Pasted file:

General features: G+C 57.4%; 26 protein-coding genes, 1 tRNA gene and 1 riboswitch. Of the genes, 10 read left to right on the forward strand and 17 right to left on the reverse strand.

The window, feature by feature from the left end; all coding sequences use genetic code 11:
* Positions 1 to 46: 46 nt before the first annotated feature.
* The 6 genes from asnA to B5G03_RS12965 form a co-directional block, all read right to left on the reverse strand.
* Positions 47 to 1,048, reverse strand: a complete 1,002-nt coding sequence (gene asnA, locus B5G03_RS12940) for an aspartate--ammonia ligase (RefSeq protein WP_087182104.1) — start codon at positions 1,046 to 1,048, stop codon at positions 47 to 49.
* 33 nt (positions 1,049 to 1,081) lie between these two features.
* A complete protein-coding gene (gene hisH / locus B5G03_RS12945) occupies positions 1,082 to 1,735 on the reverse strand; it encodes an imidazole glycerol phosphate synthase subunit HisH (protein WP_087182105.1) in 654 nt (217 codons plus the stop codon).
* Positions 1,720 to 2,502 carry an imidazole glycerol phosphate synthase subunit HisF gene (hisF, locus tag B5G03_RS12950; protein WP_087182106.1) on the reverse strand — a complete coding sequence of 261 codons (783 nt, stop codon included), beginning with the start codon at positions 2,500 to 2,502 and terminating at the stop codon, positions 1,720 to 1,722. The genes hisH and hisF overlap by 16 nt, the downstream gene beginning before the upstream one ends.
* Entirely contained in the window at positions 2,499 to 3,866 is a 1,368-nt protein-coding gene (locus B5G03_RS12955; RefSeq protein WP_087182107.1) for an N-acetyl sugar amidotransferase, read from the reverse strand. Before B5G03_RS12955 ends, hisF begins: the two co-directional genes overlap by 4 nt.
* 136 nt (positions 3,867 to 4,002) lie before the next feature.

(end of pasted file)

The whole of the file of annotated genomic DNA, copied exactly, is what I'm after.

General features: G+C 57.4%; 26 protein-coding genes, 1 tRNA gene and 1 riboswitch. Of the genes, 10 read left to right on the forward strand and 17 right to left on the reverse strand.

The window, feature by feature from the left end; all coding sequences use genetic code 11:
* Positions 1 to 46: 46 nt before the first annotated feature.
* The 6 genes from asnA to B5G03_RS12965 form a co-directional block, all read right to left on the reverse strand.
* Positions 47 to 1,048, reverse strand: a complete 1,002-nt coding sequence (gene asnA, locus B5G03_RS12940) for an aspartate--ammonia ligase (RefSeq protein WP_087182104.1) — start codon at positions 1,046 to 1,048, stop codon at positions 47 to 49.
* 33 nt (positions 1,049 to 1,081) lie between these two features.
* A complete protein-coding gene (gene hisH / locus B5G03_RS12945) occupies positions 1,082 to 1,735 on the reverse strand; it encodes an imidazole glycerol phosphate synthase subunit HisH (protein WP_087182105.1) in 654 nt (217 codons plus the stop codon).
* Positions 1,720 to 2,502 carry an imidazole glycerol phosphate synthase subunit HisF gene (hisF, locus tag B5G03_RS12950; protein WP_087182106.1) on the reverse strand — a complete coding sequence of 261 codons (783 nt, stop codon included), beginning with the start codon at positions 2,500 to 2,502 and terminating at the stop codon, positions 1,720 to 1,722. The genes hisH and hisF overlap by 16 nt, the downstream gene beginning before the upstream one ends.
* Entirely contained in the window at positions 2,499 to 3,866 is a 1,368-nt protein-coding gene (locus B5G03_RS12955; RefSeq protein WP_087182107.1) for an N-acetyl sugar amidotransferase, read from the reverse strand. Before B5G03_RS12955 ends, hisF begins: the two co-directional genes overlap by 4 nt.
* 136 nt (positions 3,867 to 4,002) lie before the next feature.